We all have our favourite Resident Evil memory and we can all recall the moment we fell in love with the series. For some it was the second those ravaged zombie dogs jumped through the windows in the original Resident Evil and for others it might have been escaping the constant threat of Nemesis in Resident Evil 3. In over 20 years, there have been so many great Resident Evil titles that it’s hard to pick our favourite, but there have also been some massive disappointments too; it feels genuinely gutting to get a game as vapid, rushed and lazy as Umbrella Corps and a shame Capcom didn’t learn their lesson after Operation: Racoon City.
Umbrella Corps is set 2 years after the events of Resident Evil 6 where you play as a mercenary sent into a selection of familiar locations trying to find some valuable viral BOW research that has been lost in the wake of a global tragedy. The story is inconsequential which is fairly obvious from the outset; if you’re expecting anything resembling a narrative you’ve come to the wrong place.
The fundamentals don’t take long to get used to and as you plough through the basic and advanced tutorials you’re briefly shown what you’ll be able to do. The game is in a third-person over the shoulder view, however, your mercenary takes up almost a third of the screen and when you’re running around trying to look for threats, they aren’t always easy to spot. Weapons range from pistols to machine guns to shotguns, and there are explosives available too, but the one weapon that does give you a bit of joy is the brainer: a pick axe you can use in melee to put a hole through an enemy’s noggin. Another tool at your disposal is the terrain spikes on your boots, and they can help you traverse some of the walls you encounter, helping you to make a quick getaway under pressure or sneak up on an unsuspecting opponent.
One of the other features Umbrella Corps tries to incorporate is its cover system, but this is more of a hindrance than anything else. Available cover is highlighted with a blue outline and with the touch of a button you have a temporary safe haven. Trying to move along a wall or getting out of cover can prove more difficult than it needs to be, and you’ll often find wrestling with cover leads to the enemy taking advantage. In fact, movement is weird full stop. You move at the same speed when prone as you do running so when you’re moving around in the dark, become a snake to really piss off your opponents to get a few sneaky kills.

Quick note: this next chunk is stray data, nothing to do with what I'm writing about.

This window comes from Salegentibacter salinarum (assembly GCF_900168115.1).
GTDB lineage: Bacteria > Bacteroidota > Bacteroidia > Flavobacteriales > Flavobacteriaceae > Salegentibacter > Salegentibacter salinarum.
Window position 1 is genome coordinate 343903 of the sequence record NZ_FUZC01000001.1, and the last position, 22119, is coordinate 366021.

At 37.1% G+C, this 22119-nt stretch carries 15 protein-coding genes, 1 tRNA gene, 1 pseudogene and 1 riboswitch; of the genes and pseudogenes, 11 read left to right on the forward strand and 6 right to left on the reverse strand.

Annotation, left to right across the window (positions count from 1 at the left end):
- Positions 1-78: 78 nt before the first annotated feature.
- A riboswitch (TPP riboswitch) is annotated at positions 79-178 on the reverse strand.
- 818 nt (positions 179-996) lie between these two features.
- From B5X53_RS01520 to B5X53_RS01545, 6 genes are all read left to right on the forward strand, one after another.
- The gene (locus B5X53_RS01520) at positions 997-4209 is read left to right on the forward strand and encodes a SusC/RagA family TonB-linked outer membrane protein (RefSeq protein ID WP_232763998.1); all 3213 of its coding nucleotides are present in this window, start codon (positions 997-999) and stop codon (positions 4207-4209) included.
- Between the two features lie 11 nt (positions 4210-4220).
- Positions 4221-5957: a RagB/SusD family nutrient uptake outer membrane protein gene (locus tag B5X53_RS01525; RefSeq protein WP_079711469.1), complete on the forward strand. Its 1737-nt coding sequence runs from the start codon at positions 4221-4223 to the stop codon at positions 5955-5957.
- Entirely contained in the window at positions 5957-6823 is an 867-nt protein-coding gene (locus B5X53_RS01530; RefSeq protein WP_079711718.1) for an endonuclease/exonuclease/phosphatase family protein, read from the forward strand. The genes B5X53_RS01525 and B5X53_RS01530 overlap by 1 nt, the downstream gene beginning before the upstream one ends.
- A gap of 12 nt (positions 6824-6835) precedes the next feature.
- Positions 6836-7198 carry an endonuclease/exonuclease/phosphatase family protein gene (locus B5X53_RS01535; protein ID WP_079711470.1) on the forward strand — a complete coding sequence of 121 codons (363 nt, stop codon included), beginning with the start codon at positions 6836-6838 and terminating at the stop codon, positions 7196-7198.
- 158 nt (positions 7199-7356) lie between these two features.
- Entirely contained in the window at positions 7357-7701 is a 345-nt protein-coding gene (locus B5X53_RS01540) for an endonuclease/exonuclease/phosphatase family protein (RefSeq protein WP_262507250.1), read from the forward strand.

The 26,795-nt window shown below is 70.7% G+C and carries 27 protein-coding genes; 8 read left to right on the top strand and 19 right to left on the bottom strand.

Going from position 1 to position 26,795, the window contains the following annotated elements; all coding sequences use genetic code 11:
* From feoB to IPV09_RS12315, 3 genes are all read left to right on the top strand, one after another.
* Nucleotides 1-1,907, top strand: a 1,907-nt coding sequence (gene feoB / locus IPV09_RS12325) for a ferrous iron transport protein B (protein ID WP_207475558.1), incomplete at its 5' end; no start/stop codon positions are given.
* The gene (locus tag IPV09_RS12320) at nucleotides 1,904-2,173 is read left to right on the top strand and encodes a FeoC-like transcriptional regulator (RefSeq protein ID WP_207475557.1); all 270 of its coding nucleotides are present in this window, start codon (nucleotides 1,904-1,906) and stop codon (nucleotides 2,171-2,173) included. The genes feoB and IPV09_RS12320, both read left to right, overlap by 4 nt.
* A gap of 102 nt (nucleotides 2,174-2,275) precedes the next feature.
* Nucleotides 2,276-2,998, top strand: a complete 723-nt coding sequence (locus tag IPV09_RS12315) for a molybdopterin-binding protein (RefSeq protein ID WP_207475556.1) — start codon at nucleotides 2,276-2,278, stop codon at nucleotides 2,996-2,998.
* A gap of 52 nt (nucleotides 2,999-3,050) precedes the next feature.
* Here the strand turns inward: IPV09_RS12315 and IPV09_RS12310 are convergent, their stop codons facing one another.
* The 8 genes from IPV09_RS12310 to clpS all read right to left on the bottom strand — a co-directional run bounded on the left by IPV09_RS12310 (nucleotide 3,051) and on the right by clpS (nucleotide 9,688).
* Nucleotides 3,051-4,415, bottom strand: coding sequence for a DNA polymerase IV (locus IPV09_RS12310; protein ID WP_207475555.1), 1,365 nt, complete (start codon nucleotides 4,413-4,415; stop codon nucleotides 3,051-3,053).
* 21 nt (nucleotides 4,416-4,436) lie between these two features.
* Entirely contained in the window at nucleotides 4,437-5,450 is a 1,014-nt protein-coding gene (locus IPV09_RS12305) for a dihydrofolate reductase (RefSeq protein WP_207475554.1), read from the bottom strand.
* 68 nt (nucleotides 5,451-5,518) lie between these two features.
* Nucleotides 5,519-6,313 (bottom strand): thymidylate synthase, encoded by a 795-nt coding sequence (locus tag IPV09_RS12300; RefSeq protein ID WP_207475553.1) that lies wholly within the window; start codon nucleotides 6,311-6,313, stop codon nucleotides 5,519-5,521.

The game features two modes: The Experiment, which is a single-player slugfest, and the online multiplayer – each with their problems and failings. The Experiment has you advancing through different stages with new challenges for each stage; you’re essentially fighting waves of the same enemy in different ways albeit relatively straightforward and the fun is all but lost after around 5 stages. The online element is incredibly weak, and when I did finally get into a match after waiting a painfully long time in the lobby, I was let down by a ton of different facets of the game. The two online matches you can play are one life matches and multi-mission matches. The former is the game’s best feature, and has you being a bit more cautious than normal because if you die, you won’t spawn until the next round. The multi-mission matches are a collection of different objectives changing between rounds and attempting to mix things up a bit, but really with only having 3 minute rounds (which are unchangeable in ranked matches) they never allow you to get stuck in. I suppose the emphasis is on pace and action, but I just found each round to be a waste of an interesting game mode.
Each of the maps is pulled straight from a famous part of the first 5 games (with the promise of Lanshiang map from Resident 6 later down the line) such as the Village in Resident Evil 4 and the Racoon City Police Station from Resident Evil 3. On first glance, these maps do a nice job of recreating some of the more popular scenes from the series, but to try and play in these areas is utterly frustrating. Firstly, the maps are too small and leave very little room to make yourself elusive, and maps like the police station are cluttered with plenty of obstructions that make it hard to move freely around them. When you die there is no option for you as to where you spawn from and there were many times I was dropped right next to an opponent with a very large gun, meaning I was dead before I even got to pull the trigger.
A Resident Evil game wouldn’t be complete without zombies, and Capcom has tried to have them intervene in online matches. In each map, you’ll have zombies, dogs, crazy villagers and more potentially causing you grief if your zombie jammer is damaged by another player. If they get hit, the various zombies will attack you and kill you before you’re enemy does, but most of the time they just get in the way and cause the whole experience to be claustrophobic and irritating. The game suffers enough without the failed inclusion of zombies into proceedings, and trying to find your enemy is hard enough.
Umbrella Corps offers an upgrade system, customisable characters and a selection of weapons, decals and outfits to unlock, but without great gameplay, these features fall on deaf ears. The game features bugs and frame-rate issues that hinder any semblance of enjoyment and the messy and busy maps damage any brevity of fun you may have with it. The visuals are weak, the online match types are weak and the overall experience is a lot to be desired for.
The Experiment game mode is fun for a short while
The Brainer is a fun weapon
Poor cover system
Your character takes up too much room
Most maps are small and far too crowded
Zombies are a waste of space